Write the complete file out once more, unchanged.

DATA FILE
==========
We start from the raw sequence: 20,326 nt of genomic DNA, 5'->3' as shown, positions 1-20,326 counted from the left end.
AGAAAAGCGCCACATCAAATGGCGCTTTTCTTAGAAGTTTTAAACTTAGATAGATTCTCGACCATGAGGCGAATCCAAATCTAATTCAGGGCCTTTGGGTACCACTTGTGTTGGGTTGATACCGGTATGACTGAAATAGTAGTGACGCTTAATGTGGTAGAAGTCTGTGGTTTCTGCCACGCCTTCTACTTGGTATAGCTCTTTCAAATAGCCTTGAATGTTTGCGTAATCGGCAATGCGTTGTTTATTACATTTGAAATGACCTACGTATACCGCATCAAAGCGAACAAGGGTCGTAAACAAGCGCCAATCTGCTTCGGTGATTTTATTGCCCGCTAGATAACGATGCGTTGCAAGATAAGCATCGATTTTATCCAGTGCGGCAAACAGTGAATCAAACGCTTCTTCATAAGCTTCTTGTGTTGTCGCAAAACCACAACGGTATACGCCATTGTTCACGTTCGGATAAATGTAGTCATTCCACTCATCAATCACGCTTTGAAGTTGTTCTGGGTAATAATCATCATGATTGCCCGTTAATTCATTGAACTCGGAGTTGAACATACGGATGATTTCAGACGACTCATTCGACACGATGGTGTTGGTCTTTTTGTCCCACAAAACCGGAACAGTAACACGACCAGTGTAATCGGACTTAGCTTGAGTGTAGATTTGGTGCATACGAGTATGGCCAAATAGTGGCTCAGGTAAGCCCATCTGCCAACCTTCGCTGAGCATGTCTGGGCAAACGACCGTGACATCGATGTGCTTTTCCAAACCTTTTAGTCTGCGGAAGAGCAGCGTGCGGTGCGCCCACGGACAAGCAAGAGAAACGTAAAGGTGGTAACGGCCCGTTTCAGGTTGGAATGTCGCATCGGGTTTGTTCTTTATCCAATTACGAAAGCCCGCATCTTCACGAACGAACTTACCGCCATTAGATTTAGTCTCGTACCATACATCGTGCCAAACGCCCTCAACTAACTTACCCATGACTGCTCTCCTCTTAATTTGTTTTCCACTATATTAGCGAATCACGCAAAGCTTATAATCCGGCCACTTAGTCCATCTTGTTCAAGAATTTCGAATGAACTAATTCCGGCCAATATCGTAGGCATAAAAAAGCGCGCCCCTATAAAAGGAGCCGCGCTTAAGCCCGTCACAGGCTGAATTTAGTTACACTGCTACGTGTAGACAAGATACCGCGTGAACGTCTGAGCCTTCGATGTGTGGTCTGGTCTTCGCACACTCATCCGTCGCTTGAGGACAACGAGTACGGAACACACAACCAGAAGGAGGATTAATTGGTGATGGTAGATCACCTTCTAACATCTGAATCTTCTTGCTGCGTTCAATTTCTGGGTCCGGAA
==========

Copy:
We start from the raw sequence: 20,326 nt of genomic DNA, 5'->3' as shown, positions 1-20,326 counted from the left end.
AGAAAAGCGCCACATCAAATGGCGCTTTTCTTAGAAGTTTTAAACTTAGATAGATTCTCGACCATGAGGCGAATCCAAATCTAATTCAGGGCCTTTGGGTACCACTTGTGTTGGGTTGATACCGGTATGACTGAAATAGTAGTGACGCTTAATGTGGTAGAAGTCTGTGGTTTCTGCCACGCCTTCTACTTGGTATAGCTCTTTCAAATAGCCTTGAATGTTTGCGTAATCGGCAATGCGTTGTTTATTACATTTGAAATGACCTACGTATACCGCATCAAAGCGAACAAGGGTCGTAAACAAGCGCCAATCTGCTTCGGTGATTTTATTGCCCGCTAGATAACGATGCGTTGCAAGATAAGCATCGATTTTATCCAGTGCGGCAAACAGTGAATCAAACGCTTCTTCATAAGCTTCTTGTGTTGTCGCAAAACCACAACGGTATACGCCATTGTTCACGTTCGGATAAATGTAGTCATTCCACTCATCAATCACGCTTTGAAGTTGTTCTGGGTAATAATCATCATGATTGCCCGTTAATTCATTGAACTCGGAGTTGAACATACGGATGATTTCAGACGACTCATTCGACACGATGGTGTTGGTCTTTTTGTCCCACAAAACCGGAACAGTAACACGACCAGTGTAATCGGACTTAGCTTGAGTGTAGATTTGGTGCATACGAGTATGGCCAAATAGTGGCTCAGGTAAGCCCATCTGCCAACCTTCGCTGAGCATGTCTGGGCAAACGACCGTGACATCGATGTGCTTTTCCAAACCTTTTAGTCTGCGGAAGAGCAGCGTGCGGTGCGCCCACGGACAAGCAAGAGAAACGTAAAGGTGGTAACGGCCCGTTTCAGGTTGGAATGTCGCATCGGGTTTGTTCTTTATCCAATTACGAAAGCCCGCATCTTCACGAACGAACTTACCGCCATTAGATTTAGTCTCGTACCATACATCGTGCCAAACGCCCTCAACTAACTTACCCATGACTGCTCTCCTCTTAATTTGTTTTCCACTATATTAGCGAATCACGCAAAGCTTATAATCCGGCCACTTAGTCCATCTTGTTCAAGAATTTCGAATGAACTAATTCCGGCCAATATCGTAGGCATAAAAAAGCGCGCCCCTATAAAAGGAGCCGCGCTTAAGCCCGTCACAGGCTGAATTTAGTTACACTGCTACGTGTAGACAAGATACCGCGTGAACGTCTGAGCCTTCGATGTGTGGTCTGGTCTTCGCACACTCATCCGTCGCTTGAGGACAACGAGTACGGAACACACAACCAGAAGGAGGATTAATTGGTGATGGTAGATCACCTTCTAACATCTGAATCTTCTTGCTGCGTTCAATTTCTGGGTCCGGAA